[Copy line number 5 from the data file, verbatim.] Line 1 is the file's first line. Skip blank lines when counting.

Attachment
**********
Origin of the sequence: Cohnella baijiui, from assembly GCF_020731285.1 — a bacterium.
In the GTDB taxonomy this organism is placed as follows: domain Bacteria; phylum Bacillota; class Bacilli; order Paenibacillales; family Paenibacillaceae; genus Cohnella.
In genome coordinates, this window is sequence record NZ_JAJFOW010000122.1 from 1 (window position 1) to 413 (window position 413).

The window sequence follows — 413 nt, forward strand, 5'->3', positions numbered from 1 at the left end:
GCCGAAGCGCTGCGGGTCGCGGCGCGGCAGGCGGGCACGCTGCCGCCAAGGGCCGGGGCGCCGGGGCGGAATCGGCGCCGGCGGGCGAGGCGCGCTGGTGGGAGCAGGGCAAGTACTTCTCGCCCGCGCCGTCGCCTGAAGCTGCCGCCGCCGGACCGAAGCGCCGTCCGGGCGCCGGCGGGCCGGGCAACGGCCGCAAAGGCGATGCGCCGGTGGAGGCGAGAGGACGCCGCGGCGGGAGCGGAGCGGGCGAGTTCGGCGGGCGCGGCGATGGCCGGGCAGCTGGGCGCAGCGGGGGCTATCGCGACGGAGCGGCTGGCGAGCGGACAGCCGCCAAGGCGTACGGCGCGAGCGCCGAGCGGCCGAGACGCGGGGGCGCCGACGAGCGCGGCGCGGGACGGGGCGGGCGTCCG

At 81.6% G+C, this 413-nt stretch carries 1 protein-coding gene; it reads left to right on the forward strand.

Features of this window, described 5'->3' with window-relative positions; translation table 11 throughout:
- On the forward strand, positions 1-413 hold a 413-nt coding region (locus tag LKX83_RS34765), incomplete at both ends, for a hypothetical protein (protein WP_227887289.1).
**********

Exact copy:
GCCGAAGCGCTGCGGGTCGCGGCGCGGCAGGCGGGCACGCTGCCGCCAAGGGCCGGGGCGCCGGGGCGGAATCGGCGCCGGCGGGCGAGGCGCGCTGGTGGGAGCAGGGCAAGTACTTCTCGCCCGCGCCGTCGCCTGAAGCTGCCGCCGCCGGACCGAAGCGCCGTCCGGGCGCCGGCGGGCCGGGCAACGGCCGCAAAGGCGATGCGCCGGTGGAGGCGAGAGGACGCCGCGGCGGGAGCGGAGCGGGCGAGTTCGGCGGGCGCGGCGATGGCCGGGCAGCTGGGCGCAGCGGGGGCTATCGCGACGGAGCGGCTGGCGAGCGGACAGCCGCCAAGGCGTACGGCGCGAGCGCCGAGCGGCCGAGACGCGGGGGCGCCGACGAGCGCGGCGCGGGACGGGGCGGGCGTCCG